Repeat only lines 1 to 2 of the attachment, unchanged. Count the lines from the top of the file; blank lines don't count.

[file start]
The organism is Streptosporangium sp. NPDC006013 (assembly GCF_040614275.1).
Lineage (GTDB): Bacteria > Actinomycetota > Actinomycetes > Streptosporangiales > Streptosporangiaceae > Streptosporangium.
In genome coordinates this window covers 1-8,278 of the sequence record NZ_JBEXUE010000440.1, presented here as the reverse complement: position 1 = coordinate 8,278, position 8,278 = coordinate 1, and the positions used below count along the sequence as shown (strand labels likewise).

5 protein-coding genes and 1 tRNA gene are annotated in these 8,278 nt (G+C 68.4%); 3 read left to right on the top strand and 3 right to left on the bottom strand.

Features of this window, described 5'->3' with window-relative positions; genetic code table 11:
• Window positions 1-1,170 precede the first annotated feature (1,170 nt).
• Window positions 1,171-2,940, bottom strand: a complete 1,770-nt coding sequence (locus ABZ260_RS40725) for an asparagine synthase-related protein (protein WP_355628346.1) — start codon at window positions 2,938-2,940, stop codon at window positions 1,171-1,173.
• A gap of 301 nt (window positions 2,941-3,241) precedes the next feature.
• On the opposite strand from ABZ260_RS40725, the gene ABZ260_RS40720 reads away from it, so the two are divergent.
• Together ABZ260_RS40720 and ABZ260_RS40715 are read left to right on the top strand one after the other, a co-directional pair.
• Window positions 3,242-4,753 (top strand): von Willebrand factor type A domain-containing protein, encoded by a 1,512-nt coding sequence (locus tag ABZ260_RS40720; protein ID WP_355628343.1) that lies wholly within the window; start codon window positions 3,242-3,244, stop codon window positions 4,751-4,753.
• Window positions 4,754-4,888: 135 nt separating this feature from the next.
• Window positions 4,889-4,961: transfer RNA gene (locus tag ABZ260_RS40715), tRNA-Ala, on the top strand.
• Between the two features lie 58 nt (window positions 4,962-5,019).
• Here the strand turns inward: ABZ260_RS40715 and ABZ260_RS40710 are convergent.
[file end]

The organism is Streptosporangium sp. NPDC006013 (assembly GCF_040614275.1).
Lineage (GTDB): Bacteria > Actinomycetota > Actinomycetes > Streptosporangiales > Streptosporangiaceae > Streptosporangium.